The least action principle yields the Euler-Lagrange equations, which explain molecular vibrations in minimizing action. Subsequently, the Lagrangian gives rise to the equations of motion using the Euler-Lagrange equations. We can then solve the characteristic value problem to obtain normal vibrational modes. Ultimately, the vibrational spectrum of a molecule can be extracted from the characteristic values. Normal coordinates are linear combinations of internal or Cartesian coordinates. However, the delocalization of normal vibrational modes across the molecule restricts the direct use of normal mode frequencies and force constants for measuring bond strength. From the force constant matrix and the normal mode vectors, the Konkoli-Cremer approach provides local vibrational modes, along with the associated local mode frequencies and force constants. The so-called CNM procedure, which is part of the local vibrational mode theory, furnishes a novel method for analyzing vibrational spectra by decomposing a given normal vibrational mode into local mode contributions. The physical foundation of CNM is an important one-to-one correspondence between a complete set of non-redundant local modes and their normal mode counterparts via an adiabatic connection scheme. My research contributions focused on the conceptual and theoretical approach to the rationale behind the proper selection of local mode sets for CNM, as well as its application in a variety of chemistry problems, including those that overlap with the fundamentals of chemistry and statistical thermodynamics.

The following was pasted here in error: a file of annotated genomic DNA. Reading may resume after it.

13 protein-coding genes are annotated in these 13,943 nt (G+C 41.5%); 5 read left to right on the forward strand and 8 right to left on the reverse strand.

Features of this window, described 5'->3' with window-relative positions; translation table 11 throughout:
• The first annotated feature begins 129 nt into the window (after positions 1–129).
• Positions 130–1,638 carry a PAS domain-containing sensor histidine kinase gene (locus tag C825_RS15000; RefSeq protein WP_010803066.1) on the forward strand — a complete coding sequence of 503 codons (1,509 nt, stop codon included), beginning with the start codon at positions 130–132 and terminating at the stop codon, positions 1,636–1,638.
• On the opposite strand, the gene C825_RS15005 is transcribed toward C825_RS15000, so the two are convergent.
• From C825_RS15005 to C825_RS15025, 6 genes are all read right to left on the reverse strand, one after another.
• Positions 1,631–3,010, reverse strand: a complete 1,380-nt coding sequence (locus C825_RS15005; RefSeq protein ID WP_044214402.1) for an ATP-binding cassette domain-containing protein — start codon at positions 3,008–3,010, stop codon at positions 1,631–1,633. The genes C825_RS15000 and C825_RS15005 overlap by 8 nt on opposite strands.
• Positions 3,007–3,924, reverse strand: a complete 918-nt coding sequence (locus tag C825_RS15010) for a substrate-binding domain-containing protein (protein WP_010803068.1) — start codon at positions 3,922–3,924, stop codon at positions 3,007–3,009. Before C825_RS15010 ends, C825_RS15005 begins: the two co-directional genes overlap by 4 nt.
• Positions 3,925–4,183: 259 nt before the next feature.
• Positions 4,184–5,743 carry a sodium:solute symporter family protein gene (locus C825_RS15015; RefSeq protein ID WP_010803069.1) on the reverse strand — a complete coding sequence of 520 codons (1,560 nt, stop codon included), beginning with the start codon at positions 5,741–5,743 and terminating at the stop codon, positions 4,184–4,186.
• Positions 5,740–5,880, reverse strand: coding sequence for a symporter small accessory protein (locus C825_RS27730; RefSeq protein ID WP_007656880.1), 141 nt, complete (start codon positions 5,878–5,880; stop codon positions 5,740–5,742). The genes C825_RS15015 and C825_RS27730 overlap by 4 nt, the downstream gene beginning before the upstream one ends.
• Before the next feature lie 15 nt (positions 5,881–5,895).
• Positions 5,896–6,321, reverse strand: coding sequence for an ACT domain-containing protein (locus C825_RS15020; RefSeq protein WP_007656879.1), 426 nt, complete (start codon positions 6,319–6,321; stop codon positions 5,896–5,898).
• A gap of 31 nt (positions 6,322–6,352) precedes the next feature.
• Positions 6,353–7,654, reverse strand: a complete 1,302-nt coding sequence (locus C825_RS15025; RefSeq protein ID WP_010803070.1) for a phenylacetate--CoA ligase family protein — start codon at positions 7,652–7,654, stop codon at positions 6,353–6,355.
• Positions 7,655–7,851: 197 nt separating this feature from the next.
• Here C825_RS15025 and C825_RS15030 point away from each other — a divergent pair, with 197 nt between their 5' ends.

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Macedo Quintano, Mateus, "The Decomposition of Normal Vibrational Modes in Different Chemistry Problems" (2023). Chemistry Theses and Dissertations. 40.
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